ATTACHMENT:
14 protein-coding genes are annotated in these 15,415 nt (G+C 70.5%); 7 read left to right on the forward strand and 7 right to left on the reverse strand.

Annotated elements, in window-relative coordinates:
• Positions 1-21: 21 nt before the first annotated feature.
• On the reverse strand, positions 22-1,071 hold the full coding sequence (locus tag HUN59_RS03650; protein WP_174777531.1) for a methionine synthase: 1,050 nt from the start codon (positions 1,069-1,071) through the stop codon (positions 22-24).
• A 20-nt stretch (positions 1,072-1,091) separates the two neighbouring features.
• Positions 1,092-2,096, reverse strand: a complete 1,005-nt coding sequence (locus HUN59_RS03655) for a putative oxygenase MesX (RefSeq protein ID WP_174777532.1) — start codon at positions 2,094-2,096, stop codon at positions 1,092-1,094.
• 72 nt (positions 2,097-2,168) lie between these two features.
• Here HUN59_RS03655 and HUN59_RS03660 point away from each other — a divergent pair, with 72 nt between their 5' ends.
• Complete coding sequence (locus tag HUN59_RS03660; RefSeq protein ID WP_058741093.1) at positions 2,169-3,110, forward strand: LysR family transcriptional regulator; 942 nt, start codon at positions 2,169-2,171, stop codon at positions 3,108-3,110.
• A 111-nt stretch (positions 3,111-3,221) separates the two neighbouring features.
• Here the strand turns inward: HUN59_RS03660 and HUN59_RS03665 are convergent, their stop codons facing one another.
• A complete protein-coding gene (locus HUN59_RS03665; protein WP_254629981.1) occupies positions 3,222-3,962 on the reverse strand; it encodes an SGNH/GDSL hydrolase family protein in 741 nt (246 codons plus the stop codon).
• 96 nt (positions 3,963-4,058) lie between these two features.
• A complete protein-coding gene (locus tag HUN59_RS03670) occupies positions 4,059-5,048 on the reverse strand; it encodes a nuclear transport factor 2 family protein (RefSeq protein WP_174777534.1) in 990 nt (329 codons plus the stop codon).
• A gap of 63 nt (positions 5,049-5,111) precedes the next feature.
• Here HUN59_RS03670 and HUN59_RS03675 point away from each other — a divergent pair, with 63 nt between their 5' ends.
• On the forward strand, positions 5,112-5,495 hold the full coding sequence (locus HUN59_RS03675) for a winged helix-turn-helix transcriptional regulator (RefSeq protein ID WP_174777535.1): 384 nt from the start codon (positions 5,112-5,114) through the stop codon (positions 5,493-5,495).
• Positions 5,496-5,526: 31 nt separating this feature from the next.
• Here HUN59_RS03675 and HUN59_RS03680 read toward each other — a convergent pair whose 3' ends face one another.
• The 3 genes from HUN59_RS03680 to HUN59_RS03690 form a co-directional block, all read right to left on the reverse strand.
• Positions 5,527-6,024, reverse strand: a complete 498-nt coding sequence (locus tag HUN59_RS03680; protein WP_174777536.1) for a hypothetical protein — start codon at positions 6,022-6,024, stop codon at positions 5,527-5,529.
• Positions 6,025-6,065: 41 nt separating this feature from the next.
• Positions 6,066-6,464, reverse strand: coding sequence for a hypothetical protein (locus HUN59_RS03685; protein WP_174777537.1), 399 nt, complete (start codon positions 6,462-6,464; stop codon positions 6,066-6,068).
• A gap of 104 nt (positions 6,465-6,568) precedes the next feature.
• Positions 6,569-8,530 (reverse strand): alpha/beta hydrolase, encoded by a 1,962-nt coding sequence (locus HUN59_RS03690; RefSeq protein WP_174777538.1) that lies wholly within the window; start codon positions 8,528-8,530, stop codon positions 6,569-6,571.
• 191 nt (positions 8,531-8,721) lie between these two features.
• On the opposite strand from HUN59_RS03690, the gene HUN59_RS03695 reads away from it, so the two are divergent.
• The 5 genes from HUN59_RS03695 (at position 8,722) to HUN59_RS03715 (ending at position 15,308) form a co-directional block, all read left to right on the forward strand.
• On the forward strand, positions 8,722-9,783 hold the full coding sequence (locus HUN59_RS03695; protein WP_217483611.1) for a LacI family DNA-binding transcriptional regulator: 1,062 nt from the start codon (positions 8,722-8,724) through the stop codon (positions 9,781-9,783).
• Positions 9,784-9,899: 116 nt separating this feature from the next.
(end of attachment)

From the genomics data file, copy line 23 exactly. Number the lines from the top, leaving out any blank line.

• Positions 6,066-6,464, reverse strand: coding sequence for a hypothetical protein (locus HUN59_RS03685; protein WP_174777537.1), 399 nt, complete (start codon positions 6,462-6,464; stop codon positions 6,066-6,068).